The death of Sidney Lumet April 9 is a striking reminder of how little the American motion-picture industry today has in common with Hollywood in the 1960s and 1970s—which were his heyday and, arguably, the heyday of the movies themselves. Lumet was unquestionably the most consistent and productive of the star filmmakers of his time. He averaged a movie a year from 1964 until 1982, and eight of them are either classics or near classics (Fail-Safe, Serpico, Dog Day Afternoon, Murder on the Orient Express, Network, Just Tell Me What You Want, Prince of the City, and The Verdict).
Vivid and powerful, direct and explosive, a good Lumet movie takes the entirely artificial world of the movie set and makes it seem more real than real life, as though you are watching something dramatic happening right next door, right down the block. Lumet’s specialty was taking high melodrama and giving it a documentary feel—a feat far more difficult than making either a conventional melodrama or a conventional documentary, because he had to combine high artifice with techniques designed to mask every trace of artifice.
Take Dog Day Afternoon, the astounding 1975 movie based on a true story about a botched Brooklyn bank robbery. You can practically feel the heat of the summer’s day sizzling off the sidewalk. Lumet told the movie critic Glenn Kenny that in “a movie like Dog Day Afternoon, your first obligation is to put across the idea that, ‘Hey folks, this really happened.’ This picture is nothing if it’s an invented picture. It’s only interesting, and true, because of the reality of it. Well, we were killing ourselves trying to get film to look real. Because film color is not real.”
The Verdict, his morality play starring Paul Newman as a drunk attorney who refuses to settle a tort case, gets its power from its literal darkness, which seems intended to evoke the inside of a dive bar: “The color palette in The Verdict is wonderful and so carefully worked out. You know the color blue appears only once in that movie? I couldn’t get the sky out of the shot. And I looked for a way to change the lens, but I needed that lens for another reason.”
Among major American directors, only the MGM stalwart George Cukor had a better way with actors or a cannier sense of how to match a performer to a part. There are dazzling scenes and actor’s moments in Lumet movies that burn in your memory decades later. He pulled off casting feats without peer, as when he gave the comedian Alan King his only starring role as a Donald Trump type in 1980’s wonderfully cynical romantic comedy Just Tell Me What You Want. King reciprocated with a lead performance as glorious and underrated as the movie itself.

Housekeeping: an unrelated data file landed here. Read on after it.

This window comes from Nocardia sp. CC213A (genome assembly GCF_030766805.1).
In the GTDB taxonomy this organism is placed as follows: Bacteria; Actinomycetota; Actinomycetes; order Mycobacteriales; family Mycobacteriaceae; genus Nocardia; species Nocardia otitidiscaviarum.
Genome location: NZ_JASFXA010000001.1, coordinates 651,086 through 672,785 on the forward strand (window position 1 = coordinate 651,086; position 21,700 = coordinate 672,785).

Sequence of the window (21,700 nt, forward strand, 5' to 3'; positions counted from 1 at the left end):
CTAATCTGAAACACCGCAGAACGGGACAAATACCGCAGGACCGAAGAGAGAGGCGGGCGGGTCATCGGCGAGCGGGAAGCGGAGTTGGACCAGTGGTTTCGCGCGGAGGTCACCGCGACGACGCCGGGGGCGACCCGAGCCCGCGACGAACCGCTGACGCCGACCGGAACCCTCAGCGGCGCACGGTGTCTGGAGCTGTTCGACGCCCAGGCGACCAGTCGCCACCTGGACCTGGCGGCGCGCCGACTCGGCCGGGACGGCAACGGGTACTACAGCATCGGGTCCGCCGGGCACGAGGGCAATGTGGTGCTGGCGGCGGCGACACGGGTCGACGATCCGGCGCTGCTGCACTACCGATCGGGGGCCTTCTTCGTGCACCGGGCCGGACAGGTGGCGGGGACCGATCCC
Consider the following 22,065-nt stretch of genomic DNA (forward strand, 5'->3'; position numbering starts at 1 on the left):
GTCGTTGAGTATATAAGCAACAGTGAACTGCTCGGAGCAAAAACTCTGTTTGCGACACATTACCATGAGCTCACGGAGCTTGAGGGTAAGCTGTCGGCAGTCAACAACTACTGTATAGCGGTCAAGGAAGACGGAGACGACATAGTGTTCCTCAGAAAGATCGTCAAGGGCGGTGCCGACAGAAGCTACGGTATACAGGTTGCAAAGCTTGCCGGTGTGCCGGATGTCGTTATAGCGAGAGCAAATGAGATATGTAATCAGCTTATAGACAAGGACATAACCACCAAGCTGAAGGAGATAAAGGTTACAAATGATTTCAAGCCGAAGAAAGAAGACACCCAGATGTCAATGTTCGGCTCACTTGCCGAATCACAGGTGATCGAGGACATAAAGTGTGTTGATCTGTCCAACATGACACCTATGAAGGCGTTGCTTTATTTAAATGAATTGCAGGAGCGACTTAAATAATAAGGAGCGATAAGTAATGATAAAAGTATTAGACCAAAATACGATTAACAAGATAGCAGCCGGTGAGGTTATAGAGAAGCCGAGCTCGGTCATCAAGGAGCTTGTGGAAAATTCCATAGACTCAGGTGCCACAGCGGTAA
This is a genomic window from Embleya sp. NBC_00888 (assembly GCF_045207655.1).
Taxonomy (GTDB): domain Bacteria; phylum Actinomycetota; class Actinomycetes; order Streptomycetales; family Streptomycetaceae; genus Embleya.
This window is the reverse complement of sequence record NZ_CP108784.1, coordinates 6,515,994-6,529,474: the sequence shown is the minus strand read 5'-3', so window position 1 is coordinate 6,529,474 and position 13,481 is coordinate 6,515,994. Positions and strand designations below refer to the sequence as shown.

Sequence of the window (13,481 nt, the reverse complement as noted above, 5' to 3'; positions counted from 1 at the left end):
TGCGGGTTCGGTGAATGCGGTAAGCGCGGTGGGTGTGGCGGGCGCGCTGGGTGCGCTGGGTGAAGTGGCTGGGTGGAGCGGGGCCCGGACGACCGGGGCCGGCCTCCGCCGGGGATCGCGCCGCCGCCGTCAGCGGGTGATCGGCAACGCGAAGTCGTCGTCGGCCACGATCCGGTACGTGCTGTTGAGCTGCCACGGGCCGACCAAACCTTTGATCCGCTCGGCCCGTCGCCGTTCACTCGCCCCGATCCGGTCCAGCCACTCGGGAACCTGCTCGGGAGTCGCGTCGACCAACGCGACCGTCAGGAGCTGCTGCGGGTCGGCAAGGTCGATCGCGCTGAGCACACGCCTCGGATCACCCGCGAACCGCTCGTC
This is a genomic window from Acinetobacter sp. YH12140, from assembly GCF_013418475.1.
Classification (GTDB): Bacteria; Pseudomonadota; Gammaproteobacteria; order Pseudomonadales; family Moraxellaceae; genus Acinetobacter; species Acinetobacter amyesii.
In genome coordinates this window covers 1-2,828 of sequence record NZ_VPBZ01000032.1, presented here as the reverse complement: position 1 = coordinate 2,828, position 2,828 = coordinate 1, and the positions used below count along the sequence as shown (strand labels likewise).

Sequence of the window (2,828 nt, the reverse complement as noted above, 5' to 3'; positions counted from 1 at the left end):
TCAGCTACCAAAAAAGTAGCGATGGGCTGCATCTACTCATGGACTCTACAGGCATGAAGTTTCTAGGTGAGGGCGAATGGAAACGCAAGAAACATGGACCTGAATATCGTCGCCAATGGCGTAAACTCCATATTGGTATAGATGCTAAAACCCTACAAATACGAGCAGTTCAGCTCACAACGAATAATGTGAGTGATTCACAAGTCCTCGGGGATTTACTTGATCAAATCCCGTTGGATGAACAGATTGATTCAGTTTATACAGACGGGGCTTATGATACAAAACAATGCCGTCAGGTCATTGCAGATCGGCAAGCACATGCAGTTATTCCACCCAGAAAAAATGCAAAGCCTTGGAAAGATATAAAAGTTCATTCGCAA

Even more stunning was a seven-minute interchange in Running on Empty—an otherwise disgraceful romanticization of the Bill Ayers-Bernardine Dohrn story—in which a fugitive terrorist played by Christine Lahti meets her bourgeois father in a restaurant opposite Lincoln Center to ask him to look out for her teenage son. The father is played by Steven Hill, later one of the DAs on Law and Order (and notable for being the only serious American actor who is also an ultra-Orthodox Jew).
Hill, who barely moves anything but his eyes as he conjures up 15 years of pain and sorrow and shame and anger, gives what I believe is the greatest single-scene performance in film history—and it was both Lumet’s brilliance in casting him and trust in letting Hill contain himself so unforgettably that allowed the scene to transcend its rotten surroundings and stand apart for the ages. (The scene is available with a little searching on YouTube.)
What’s interesting about Lumet is that, while he was considered extraordinarily successful commercially throughout the 1970s, none of the films that made his reputation and are likely to endure would be made for the big screen today. They might, perhaps, find a home on HBO, especially since most of Lumet’s movies were explicitly political and frankly left-wing in a way that characterizes many HBO movies—and is rarely true of multiplex fare.
Politics in present-day Hollywood is far more likely to find expression in the promotion of left-liberal cultural notions and prejudices about the relations between men and women, homosexuality, and the like. Lumet wasn’t really interested in that. He was an old-fashioned Commie who loved to romanticize lawbreaking radicals and trash the cops. At his and their best, Lumet’s movies—like many of the great American films of the time—somehow managed to transcend those stupid and offensive ideas. The multiplex fare that has replaced them is mostly stupid and offensive—and doesn’t even try to be anything but.
John Podhoretz, editor of Commentary, is THE WEEKLY STANDARD’s movie critic.